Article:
In many ways he has enjoyed that, going from Seattle to Nashville, Tenn., and joking that he sometimes feels he has enrolled in the witness protection program. But the way Hasselbeck is playing, he can't hide much longer.
Through four games, he has looked like the smartest free-agent acquisition of the season. His Titans are 3-1 heading into Sunday's game in Pittsburgh, and he's second in the AFC to the Patriots' Tom Brady with a 104.7 passer rating. Hasselbeck has eight touchdowns and three interceptions and has been sacked just four times.
"I'm not trying to do anything crazy, I'm just being myself," he said in a phone interview. "When coach (Mike) Munchak brought me here, he was like, 'Listen, we don't need you to try to do anything you've never done. We need you to be what you've been in Seattle the last 10 years. We have all the other pieces.'
"There are signs around the building that just say, 'Be a pro.' That's all they're looking for. I'm down with that."
And the Titans are decidedly up. They are coming off consecutive victories over the Ravens, Broncos and Browns and now look to be getting star running back Chris Johnson going — he had his first 100-yard game of the season last Sunday. On the downside, they have lost top receiver Kenny Britt to a knee injury.
From the perspective of the 36-year-old Hasselbeck, everything starts with the offensive line, which Hall of Fame lineman Munchak coached for 16 years. Bruce Matthews, also among the elite linemen in Canton, and assistant Al Valero, who was with Hasselbeck in Seattle last season, coach the line.
Over the last four seasons with the Seahawks, Hasselbeck was sacked 113 times and missed 13 games because of injuries. The Seahawks made a lot of changes along their offensive line during that span, including using first-round picks on tackles the last two years. This is one quarterback who understands the value of a cohesive unit up front, and he knows his head coach feels the same way.
"This guy gets it," Hasselbeck said of Munchak. "He gets that you can have whoever you want at wide receiver, but if you don't have a good offensive line that has been together, if you don't start there, then so what?"
It doesn't hurt that the Titans' defense has allowed a league-low 14.0 points per game.
"Coming to Tennessee was a fantastic move for him," NBC's Cris Collinsworth said of Hasselbeck. "In the middle of that Ravens game, I started seeing some of the flair and the fun and the sidearm throws that always have been his trademark, and I was like, 'Uh oh.' If you have this guy and he's healthy and he's getting protected, and Chris Johnson when he gets back up to speed … they're going to be something."
Hasselbeck concedes it wasn't easy to leave the Seahawks — he liked playing for coach Pete Carroll — but said they made it clear they planned to move on without him.
"They were super honest with me when the lockout ended," Hasselbeck said. "They called and said, 'Hey, listen, there's no easy way to say this: We're going to go in a different direction.' … I appreciated the honesty. I didn't have to read it on the ticker."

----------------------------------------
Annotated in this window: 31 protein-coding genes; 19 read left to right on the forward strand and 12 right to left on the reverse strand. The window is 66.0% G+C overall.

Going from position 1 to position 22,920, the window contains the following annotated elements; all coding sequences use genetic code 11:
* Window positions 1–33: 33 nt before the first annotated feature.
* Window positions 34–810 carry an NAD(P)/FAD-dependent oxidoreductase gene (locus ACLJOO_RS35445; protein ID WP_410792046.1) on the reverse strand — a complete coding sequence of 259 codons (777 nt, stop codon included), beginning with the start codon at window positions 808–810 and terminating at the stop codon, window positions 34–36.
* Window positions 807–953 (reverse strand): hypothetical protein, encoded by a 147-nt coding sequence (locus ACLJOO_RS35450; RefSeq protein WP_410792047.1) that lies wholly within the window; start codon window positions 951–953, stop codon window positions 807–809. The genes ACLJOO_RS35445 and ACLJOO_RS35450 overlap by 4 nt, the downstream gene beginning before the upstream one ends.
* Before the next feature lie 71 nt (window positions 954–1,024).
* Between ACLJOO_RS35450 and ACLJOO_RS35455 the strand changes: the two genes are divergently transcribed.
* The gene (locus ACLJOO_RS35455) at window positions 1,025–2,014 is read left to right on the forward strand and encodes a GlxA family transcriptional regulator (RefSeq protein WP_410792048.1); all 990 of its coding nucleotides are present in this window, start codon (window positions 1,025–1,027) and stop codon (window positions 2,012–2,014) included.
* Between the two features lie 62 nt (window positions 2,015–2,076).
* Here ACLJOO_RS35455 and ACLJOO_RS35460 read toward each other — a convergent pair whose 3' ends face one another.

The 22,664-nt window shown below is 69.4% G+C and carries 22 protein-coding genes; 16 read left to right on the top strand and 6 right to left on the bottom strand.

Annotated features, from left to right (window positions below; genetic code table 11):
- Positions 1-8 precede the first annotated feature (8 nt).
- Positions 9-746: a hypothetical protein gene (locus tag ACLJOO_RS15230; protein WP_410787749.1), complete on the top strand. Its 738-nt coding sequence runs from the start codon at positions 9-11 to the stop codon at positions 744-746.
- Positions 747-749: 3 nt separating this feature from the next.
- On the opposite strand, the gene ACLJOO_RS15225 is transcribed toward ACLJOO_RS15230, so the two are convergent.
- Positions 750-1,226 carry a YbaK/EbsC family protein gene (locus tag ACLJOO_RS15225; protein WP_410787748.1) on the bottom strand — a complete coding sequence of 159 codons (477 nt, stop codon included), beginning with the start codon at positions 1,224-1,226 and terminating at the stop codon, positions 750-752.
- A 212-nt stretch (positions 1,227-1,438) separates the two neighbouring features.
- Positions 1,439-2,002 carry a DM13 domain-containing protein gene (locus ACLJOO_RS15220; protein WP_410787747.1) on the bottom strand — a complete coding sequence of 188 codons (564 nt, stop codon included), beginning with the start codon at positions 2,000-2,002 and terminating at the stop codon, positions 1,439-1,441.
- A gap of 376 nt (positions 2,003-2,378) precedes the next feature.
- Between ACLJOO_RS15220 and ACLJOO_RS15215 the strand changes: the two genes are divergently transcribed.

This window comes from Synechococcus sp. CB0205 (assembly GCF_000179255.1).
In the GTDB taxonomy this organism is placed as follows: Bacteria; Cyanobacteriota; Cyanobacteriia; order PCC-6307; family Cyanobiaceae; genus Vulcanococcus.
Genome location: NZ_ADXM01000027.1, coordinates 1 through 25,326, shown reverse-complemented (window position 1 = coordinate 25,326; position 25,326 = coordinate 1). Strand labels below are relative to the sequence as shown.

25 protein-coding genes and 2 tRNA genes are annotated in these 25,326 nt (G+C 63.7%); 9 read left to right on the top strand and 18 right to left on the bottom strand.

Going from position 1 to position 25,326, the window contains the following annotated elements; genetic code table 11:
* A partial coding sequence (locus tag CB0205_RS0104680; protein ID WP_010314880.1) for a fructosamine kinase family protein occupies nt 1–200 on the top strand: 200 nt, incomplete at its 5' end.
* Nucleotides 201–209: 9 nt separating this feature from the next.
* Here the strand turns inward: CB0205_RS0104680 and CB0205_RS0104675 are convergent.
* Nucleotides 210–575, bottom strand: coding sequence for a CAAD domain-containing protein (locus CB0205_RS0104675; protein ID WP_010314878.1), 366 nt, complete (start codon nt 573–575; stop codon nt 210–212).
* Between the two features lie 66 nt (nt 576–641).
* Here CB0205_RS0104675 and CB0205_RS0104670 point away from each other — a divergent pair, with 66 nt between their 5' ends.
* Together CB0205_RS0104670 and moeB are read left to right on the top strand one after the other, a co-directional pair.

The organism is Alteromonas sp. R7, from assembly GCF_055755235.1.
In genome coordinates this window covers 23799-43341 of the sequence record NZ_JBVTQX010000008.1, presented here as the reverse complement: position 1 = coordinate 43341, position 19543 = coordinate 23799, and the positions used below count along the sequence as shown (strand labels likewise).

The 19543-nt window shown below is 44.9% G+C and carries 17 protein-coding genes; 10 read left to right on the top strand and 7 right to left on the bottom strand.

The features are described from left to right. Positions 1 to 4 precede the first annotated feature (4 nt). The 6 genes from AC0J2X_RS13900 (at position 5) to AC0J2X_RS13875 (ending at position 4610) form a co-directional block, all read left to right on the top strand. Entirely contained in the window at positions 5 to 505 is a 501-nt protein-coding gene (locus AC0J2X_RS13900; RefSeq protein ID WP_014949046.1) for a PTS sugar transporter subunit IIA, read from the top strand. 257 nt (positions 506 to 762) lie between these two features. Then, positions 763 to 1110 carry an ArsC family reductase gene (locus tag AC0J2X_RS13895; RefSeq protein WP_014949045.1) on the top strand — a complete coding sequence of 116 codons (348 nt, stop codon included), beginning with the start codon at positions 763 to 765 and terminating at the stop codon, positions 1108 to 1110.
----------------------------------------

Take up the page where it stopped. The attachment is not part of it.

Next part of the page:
His assumption was he would stay in the NFC West, landing with either the Cardinals or 49ers. Instead, it was the Titans who pursued him most aggressively, saying he would be more than a short-term bridge to rookie quarterback Jake Locker.
"We thought he had a lot left in the tank from watching him in the playoffs last year," Munchak said. "We didn't bring him in here to retire quietly."
Experienced as Hasselbeck is, it was still very challenging for him to learn a new offensive system so quickly. The lockout led to a compressed offseason, and veteran free agents had to sit out the start of training camp with their new teams.
That's when Hasselbeck got a lot of help from his brother, Tim, a former NFL quarterback who had played for Titans offensive coordinator Chris Palmer when they were both with the Giants.
"Matthew had been in Tennessee maybe two days, and I sent him a text message saying, 'Hey, did you guys install 62-Read?'" said Tim, now an ESPN analyst. "And he texted me back (sounding very surprised), 'Do you know this offense?'"
That proved to be a eureka moment for the Hasselbecks, who had many conversations about the nuances of that offense and which plays best fit Matt's style. Tim became like a human highlighter pen for his big brother.
"One play we talked about, he asked me if I liked 'Kitchen' or I liked 'Read,'" Matt said. "He's like, 'Dude, Kitchen? No.' Then he told me a story about Kitchen. But then he's like, 'Now, Read, that's going to be your play. You need to own that play. And here's why …' It's like having a veteran quarterback in your room."
That was similar to the friendship Hasselbeck had with fellow quarterback Trent Dilfer in Seattle for four years, with Hasselbeck eventually taking over and Dilfer — who had a Super Bowl ring from his Baltimore days — acting as a second set of eyes.
"He's very tough to stop when he's being protected and he feels comfortable," said Dilfer, now an ESPN analyst. "He sees it, he's highly accurate and he's decisive.
"When he's hot — and he's on fire now — he's as good as anybody."Copyright © 2015, The Baltimore Sun